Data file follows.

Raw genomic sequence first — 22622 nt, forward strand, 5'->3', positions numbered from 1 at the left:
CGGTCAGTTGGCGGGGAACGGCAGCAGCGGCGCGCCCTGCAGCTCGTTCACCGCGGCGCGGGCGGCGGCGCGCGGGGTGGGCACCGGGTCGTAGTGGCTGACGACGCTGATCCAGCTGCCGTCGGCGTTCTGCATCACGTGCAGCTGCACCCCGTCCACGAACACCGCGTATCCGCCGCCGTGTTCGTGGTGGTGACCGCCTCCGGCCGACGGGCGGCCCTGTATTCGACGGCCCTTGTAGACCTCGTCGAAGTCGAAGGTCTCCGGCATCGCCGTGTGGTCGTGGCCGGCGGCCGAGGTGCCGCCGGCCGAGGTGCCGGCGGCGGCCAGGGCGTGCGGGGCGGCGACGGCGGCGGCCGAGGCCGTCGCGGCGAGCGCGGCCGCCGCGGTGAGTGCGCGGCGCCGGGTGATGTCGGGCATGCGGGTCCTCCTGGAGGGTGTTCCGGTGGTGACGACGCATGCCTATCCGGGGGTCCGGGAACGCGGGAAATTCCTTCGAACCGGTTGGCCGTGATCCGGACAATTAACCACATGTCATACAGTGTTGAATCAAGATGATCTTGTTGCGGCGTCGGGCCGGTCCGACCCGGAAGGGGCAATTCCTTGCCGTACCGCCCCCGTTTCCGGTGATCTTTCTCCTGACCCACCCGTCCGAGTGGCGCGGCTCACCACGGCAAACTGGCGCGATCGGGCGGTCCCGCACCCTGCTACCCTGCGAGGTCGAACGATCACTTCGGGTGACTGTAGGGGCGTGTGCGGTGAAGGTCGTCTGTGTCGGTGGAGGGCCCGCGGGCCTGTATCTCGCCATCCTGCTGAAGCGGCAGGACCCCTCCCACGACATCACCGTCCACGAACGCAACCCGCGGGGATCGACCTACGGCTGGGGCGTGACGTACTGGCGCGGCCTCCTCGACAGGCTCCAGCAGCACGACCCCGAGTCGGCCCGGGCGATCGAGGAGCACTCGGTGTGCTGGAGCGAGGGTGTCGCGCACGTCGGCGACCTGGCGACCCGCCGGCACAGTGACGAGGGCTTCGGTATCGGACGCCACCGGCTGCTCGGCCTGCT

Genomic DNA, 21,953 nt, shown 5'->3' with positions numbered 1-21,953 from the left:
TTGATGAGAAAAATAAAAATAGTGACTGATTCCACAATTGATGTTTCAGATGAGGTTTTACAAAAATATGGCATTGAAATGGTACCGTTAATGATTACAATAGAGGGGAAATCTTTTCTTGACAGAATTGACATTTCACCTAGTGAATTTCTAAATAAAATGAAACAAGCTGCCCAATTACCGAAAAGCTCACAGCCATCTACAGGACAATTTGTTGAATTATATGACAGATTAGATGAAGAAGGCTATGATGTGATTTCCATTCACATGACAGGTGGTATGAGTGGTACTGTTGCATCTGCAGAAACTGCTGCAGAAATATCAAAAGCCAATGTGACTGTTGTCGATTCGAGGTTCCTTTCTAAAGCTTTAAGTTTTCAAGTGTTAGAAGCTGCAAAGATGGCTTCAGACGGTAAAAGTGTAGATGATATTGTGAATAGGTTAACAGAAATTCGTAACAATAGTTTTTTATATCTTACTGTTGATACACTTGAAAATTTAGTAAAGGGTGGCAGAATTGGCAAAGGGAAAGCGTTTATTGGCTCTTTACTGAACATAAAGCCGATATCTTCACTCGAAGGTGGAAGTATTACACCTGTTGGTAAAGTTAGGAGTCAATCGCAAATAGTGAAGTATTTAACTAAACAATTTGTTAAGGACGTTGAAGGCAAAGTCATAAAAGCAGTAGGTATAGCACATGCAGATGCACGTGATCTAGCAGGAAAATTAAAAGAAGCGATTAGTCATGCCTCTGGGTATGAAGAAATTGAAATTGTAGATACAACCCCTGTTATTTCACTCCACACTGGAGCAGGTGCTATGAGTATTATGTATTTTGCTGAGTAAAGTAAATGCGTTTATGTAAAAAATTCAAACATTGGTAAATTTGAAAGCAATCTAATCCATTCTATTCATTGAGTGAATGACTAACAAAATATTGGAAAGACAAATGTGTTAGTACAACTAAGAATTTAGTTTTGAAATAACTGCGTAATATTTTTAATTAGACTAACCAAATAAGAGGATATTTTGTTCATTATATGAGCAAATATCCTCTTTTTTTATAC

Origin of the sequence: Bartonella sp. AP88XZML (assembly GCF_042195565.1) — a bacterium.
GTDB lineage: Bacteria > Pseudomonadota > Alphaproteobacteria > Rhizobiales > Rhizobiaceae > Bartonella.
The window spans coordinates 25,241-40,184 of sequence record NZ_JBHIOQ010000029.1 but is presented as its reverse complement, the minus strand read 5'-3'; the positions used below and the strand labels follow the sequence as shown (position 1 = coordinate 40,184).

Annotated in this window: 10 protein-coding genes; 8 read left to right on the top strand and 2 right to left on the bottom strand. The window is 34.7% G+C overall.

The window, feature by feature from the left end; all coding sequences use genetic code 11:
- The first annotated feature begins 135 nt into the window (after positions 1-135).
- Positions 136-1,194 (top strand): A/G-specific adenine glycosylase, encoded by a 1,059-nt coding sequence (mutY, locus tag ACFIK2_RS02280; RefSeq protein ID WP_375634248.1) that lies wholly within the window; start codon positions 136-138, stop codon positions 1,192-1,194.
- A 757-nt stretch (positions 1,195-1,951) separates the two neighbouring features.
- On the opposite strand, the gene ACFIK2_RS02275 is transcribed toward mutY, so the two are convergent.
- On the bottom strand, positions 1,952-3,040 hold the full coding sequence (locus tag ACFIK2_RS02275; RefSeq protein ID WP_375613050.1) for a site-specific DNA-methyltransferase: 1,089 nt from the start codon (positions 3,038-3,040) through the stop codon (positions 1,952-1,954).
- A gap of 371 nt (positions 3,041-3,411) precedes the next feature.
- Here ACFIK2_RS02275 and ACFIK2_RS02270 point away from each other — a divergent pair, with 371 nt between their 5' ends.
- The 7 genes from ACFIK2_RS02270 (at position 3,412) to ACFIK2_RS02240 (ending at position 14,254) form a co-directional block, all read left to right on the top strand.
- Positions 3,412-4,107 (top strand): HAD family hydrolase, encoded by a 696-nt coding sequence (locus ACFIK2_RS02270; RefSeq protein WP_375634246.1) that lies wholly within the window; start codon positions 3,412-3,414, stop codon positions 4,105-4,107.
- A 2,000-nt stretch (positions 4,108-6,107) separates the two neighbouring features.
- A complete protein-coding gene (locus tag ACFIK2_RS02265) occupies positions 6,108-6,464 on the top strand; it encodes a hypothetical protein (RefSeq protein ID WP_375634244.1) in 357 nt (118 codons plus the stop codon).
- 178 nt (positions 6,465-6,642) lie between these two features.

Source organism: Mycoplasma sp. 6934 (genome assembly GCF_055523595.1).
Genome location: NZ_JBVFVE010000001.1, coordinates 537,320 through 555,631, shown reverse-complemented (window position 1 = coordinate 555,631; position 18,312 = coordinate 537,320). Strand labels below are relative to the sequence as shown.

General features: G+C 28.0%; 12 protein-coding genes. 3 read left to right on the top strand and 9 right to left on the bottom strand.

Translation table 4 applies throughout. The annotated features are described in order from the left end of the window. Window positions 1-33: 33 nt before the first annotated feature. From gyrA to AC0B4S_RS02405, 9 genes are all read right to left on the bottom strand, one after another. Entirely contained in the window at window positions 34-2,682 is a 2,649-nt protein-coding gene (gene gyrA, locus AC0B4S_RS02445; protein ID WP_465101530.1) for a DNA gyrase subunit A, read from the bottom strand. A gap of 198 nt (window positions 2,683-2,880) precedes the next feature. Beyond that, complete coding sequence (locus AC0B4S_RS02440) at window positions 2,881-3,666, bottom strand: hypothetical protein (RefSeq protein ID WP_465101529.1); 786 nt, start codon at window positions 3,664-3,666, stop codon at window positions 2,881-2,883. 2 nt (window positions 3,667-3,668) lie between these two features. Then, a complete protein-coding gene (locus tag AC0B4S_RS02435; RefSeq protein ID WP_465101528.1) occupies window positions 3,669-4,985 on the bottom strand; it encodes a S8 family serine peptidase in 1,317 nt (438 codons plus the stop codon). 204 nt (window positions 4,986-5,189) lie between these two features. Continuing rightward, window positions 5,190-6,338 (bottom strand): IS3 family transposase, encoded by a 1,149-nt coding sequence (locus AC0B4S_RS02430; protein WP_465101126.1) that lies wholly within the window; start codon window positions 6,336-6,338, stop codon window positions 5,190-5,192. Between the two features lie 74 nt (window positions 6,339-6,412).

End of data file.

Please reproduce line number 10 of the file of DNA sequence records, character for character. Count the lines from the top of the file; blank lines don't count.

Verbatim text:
- The first annotated feature begins 135 nt into the window (after positions 1-135).